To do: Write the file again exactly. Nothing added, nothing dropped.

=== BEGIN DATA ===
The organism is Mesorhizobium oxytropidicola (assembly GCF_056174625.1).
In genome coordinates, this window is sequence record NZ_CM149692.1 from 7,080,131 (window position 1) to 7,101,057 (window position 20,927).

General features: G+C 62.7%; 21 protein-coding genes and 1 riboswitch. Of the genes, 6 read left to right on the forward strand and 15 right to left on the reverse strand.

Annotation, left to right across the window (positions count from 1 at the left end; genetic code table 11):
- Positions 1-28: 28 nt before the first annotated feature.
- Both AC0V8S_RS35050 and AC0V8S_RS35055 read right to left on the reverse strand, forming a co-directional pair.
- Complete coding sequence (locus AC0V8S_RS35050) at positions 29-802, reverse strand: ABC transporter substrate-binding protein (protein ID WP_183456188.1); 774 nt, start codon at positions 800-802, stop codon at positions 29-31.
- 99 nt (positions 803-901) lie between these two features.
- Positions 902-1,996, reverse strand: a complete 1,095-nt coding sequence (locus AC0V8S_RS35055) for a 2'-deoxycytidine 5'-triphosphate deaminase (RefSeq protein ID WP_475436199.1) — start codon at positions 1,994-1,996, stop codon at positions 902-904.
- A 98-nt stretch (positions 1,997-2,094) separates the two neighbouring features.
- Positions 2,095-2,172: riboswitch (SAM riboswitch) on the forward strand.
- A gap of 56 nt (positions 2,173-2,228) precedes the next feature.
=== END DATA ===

The organism is Mesorhizobium oxytropidicola (assembly GCF_056174625.1).
In genome coordinates, this window is sequence record NZ_CM149692.1 from 7,080,131 (window position 1) to 7,101,057 (window position 20,927).

General features: G+C 62.7%; 21 protein-coding genes and 1 riboswitch. Of the genes, 6 read left to right on the forward strand and 15 right to left on the reverse strand.

Annotation, left to right across the window (positions count from 1 at the left end; genetic code table 11):
- Positions 1-28: 28 nt before the first annotated feature.
- Both AC0V8S_RS35050 and AC0V8S_RS35055 read right to left on the reverse strand, forming a co-directional pair.
- Complete coding sequence (locus AC0V8S_RS35050) at positions 29-802, reverse strand: ABC transporter substrate-binding protein (protein ID WP_183456188.1); 774 nt, start codon at positions 800-802, stop codon at positions 29-31.
- 99 nt (positions 803-901) lie between these two features.
- Positions 902-1,996, reverse strand: a complete 1,095-nt coding sequence (locus AC0V8S_RS35055) for a 2'-deoxycytidine 5'-triphosphate deaminase (RefSeq protein ID WP_475436199.1) — start codon at positions 1,994-1,996, stop codon at positions 902-904.
- A 98-nt stretch (positions 1,997-2,094) separates the two neighbouring features.
- Positions 2,095-2,172: riboswitch (SAM riboswitch) on the forward strand.
- A gap of 56 nt (positions 2,173-2,228) precedes the next feature.